Prognostic value of human kallikrein 10 expression in epithelial ovarian carcinoma.Clin Cancer Res. 2001 Aug; 7(8):2372-9.CC
Human kallikrein 10 (hK10; also known as the normal epithelial cell-specific 1 gene and protein) is a secreted serine protease, which belongs to the human kallikrein family. It has been reported that hK10 is down-regulated in breast and prostate cancer cell lines and that it may function as a tumor suppressor. Recently, we developed a highly sensitive and specific immunoassay for hK10 and found that this protein is abundantly expressed in ovarian tissue. In this study, we measured quantitatively hK10 levels in ovarian cancer cytosolic extracts and evaluated the prognostic value of this biomarker in ovarian cancer.
Specimens from eight normal ovarian tissues, eight ovarian tissues with benign disease, and 182 ovarian tumors were investigated.
hK10 concentration in ovarian tumor cytosols ranged from 0 to 84 ng/mg of total protein, with a median of 2.6. This median was highly elevated in comparison with normal and benign ovarian tissues (P < 0.001). A cutoff of 1.35 ng/mg was selected to categorize tumors as hK10 high and hK10 low. With chi(2) test and Fisher's exact test, high concentration hK10 was found to be associated with advanced disease stage, serous histological type, suboptimal debulking, and large residual tumor (>1 cm; all P < 0.05). hK10 status was additionally correlated with clinical outcome, including progression-free (PFS) and overall survival (OS) using the Cox model. In univariate analysis, we found that patients with hK10 high tumors were more likely to die and relapse, in comparison with patients with hK10 low tumors (hazards ratios for PFS and OS were 1.93 and 2.42, respectively; P < 0.05). Although this correlation disappeared after the entire patient population was subjected to multivariate analysis, it remained significant in the subgroup of patients with stage III/IV ovarian cancer (hazards ratios for PFS and OS were 1.98 and 2.12, respectively; P < 0.05).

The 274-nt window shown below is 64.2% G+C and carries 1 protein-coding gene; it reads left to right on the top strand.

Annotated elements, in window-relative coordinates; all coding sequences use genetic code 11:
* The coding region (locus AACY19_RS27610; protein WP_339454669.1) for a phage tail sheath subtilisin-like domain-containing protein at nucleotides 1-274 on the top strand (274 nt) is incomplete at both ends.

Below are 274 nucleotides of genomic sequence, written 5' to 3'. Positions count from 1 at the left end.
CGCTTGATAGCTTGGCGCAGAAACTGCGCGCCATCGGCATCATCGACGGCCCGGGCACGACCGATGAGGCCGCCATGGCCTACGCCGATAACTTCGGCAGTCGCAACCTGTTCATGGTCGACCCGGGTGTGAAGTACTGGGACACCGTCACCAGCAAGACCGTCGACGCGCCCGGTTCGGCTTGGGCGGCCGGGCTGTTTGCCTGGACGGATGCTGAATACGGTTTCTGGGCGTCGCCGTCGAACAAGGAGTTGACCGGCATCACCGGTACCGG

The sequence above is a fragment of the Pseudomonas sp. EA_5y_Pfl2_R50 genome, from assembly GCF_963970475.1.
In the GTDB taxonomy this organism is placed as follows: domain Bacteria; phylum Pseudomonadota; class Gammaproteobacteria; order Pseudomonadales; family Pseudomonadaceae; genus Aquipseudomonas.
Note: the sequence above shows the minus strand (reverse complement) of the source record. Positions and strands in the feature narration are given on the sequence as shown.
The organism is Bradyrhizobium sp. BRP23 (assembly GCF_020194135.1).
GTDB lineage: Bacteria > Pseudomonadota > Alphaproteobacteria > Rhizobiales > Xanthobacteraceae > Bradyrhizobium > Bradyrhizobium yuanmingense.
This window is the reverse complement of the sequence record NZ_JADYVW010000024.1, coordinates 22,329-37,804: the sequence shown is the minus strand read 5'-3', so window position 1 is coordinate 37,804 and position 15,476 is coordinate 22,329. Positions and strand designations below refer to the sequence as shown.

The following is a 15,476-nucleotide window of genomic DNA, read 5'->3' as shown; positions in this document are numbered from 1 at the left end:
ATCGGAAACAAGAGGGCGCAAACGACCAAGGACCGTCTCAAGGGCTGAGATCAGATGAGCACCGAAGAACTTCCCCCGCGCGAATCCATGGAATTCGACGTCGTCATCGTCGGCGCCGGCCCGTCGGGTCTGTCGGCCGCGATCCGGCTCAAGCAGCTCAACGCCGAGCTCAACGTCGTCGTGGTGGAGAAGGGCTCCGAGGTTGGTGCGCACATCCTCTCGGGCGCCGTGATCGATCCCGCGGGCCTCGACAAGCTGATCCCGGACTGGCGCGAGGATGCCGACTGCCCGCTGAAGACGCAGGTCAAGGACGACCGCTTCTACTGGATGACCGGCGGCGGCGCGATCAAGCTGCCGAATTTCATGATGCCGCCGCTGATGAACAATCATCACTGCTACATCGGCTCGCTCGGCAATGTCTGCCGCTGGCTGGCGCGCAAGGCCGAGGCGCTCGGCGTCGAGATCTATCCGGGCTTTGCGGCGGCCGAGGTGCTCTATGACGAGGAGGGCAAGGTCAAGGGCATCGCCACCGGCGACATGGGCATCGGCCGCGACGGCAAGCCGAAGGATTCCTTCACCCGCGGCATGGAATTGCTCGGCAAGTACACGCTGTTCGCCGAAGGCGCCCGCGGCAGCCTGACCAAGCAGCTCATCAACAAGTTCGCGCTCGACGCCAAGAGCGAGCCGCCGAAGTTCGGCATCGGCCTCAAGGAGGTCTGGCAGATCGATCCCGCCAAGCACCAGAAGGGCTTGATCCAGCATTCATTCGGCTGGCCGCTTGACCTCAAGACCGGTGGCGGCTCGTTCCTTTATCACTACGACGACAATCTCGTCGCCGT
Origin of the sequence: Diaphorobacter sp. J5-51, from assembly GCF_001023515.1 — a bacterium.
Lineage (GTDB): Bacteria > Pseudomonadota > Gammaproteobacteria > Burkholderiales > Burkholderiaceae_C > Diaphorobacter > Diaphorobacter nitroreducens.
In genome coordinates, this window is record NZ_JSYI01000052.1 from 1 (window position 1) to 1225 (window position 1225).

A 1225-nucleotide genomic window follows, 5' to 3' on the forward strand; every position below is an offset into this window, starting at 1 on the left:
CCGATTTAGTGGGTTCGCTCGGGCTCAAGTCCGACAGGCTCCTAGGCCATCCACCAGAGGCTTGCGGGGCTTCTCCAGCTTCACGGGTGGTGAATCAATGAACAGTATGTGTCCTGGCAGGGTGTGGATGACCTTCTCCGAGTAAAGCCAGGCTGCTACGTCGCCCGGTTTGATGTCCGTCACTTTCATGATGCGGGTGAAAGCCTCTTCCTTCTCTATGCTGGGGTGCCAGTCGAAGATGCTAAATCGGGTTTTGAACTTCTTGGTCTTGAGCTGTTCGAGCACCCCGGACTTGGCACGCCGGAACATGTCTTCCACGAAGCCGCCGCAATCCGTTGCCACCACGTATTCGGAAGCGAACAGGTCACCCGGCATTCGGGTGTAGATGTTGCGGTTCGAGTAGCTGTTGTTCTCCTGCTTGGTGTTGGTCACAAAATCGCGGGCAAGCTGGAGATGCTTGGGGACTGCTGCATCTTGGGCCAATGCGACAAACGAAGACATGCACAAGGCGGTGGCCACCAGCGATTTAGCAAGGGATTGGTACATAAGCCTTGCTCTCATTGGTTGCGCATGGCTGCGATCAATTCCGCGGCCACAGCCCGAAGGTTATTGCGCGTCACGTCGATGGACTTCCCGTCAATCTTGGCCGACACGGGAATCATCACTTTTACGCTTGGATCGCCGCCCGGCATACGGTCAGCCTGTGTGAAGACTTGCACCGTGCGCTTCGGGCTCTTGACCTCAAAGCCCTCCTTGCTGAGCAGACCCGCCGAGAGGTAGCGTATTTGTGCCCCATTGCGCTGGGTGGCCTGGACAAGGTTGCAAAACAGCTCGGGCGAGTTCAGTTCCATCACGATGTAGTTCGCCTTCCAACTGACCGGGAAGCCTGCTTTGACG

Our results indicate that hK10 is a new, independent, unfavorable prognostic marker, especially for late-stage ovarian cancer.